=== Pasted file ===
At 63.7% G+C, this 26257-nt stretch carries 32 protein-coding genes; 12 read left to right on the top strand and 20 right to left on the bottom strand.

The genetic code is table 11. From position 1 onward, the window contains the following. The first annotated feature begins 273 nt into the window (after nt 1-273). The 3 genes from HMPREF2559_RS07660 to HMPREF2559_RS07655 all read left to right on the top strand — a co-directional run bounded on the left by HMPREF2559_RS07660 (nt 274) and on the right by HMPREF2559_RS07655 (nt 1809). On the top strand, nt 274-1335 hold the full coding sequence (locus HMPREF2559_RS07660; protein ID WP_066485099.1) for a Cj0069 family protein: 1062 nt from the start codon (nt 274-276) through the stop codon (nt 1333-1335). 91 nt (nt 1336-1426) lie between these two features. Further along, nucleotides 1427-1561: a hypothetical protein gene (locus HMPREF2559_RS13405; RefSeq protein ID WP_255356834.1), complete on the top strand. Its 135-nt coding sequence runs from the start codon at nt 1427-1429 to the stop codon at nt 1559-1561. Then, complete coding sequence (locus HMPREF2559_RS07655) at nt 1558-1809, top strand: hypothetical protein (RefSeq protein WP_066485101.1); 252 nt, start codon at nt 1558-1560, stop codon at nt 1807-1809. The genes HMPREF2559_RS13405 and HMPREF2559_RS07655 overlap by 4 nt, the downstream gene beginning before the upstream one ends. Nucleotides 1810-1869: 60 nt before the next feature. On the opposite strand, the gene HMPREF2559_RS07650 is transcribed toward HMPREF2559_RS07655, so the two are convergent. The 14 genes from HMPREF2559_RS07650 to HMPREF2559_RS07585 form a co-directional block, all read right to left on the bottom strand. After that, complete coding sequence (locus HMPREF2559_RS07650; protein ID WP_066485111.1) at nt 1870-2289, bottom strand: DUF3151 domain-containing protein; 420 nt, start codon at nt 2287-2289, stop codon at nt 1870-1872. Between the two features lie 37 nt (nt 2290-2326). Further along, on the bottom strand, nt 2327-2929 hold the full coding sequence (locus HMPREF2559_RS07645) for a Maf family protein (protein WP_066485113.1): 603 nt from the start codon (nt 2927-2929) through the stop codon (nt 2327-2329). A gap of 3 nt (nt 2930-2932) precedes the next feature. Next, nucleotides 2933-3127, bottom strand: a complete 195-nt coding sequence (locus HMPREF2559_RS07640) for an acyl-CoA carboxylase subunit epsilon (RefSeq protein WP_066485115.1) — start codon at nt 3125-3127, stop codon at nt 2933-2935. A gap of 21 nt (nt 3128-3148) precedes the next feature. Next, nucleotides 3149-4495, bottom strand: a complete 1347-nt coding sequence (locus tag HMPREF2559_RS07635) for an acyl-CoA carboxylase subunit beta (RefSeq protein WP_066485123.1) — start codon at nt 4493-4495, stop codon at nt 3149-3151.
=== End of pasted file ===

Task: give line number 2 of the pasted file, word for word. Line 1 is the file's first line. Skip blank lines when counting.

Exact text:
The genetic code is table 11. From position 1 onward, the window contains the following. The first annotated feature begins 273 nt into the window (after nt 1-273). The 3 genes from HMPREF2559_RS07660 to HMPREF2559_RS07655 all read left to right on the top strand — a co-directional run bounded on the left by HMPREF2559_RS07660 (nt 274) and on the right by HMPREF2559_RS07655 (nt 1809). On the top strand, nt 274-1335 hold the full coding sequence (locus HMPREF2559_RS07660; protein ID WP_066485099.1) for a Cj0069 family protein: 1062 nt from the start codon (nt 274-276) through the stop codon (nt 1333-1335). 91 nt (nt 1336-1426) lie between these two features. Further along, nucleotides 1427-1561: a hypothetical protein gene (locus HMPREF2559_RS13405; RefSeq protein ID WP_255356834.1), complete on the top strand. Its 135-nt coding sequence runs from the start codon at nt 1427-1429 to the stop codon at nt 1559-1561. Then, complete coding sequence (locus HMPREF2559_RS07655) at nt 1558-1809, top strand: hypothetical protein (RefSeq protein WP_066485101.1); 252 nt, start codon at nt 1558-1560, stop codon at nt 1807-1809. The genes HMPREF2559_RS13405 and HMPREF2559_RS07655 overlap by 4 nt, the downstream gene beginning before the upstream one ends. Nucleotides 1810-1869: 60 nt before the next feature. On the opposite strand, the gene HMPREF2559_RS07650 is transcribed toward HMPREF2559_RS07655, so the two are convergent. The 14 genes from HMPREF2559_RS07650 to HMPREF2559_RS07585 form a co-directional block, all read right to left on the bottom strand. After that, complete coding sequence (locus HMPREF2559_RS07650; protein ID WP_066485111.1) at nt 1870-2289, bottom strand: DUF3151 domain-containing protein; 420 nt, start codon at nt 2287-2289, stop codon at nt 1870-1872. Between the two features lie 37 nt (nt 2290-2326). Further along, on the bottom strand, nt 2327-2929 hold the full coding sequence (locus HMPREF2559_RS07645) for a Maf family protein (protein WP_066485113.1): 603 nt from the start codon (nt 2927-2929) through the stop codon (nt 2327-2329). A gap of 3 nt (nt 2930-2932) precedes the next feature. Next, nucleotides 2933-3127, bottom strand: a complete 195-nt coding sequence (locus HMPREF2559_RS07640) for an acyl-CoA carboxylase subunit epsilon (RefSeq protein WP_066485115.1) — start codon at nt 3125-3127, stop codon at nt 2933-2935. A gap of 21 nt (nt 3128-3148) precedes the next feature. Next, nucleotides 3149-4495, bottom strand: a complete 1347-nt coding sequence (locus tag HMPREF2559_RS07635) for an acyl-CoA carboxylase subunit beta (RefSeq protein WP_066485123.1) — start codon at nt 4493-4495, stop codon at nt 3149-3151.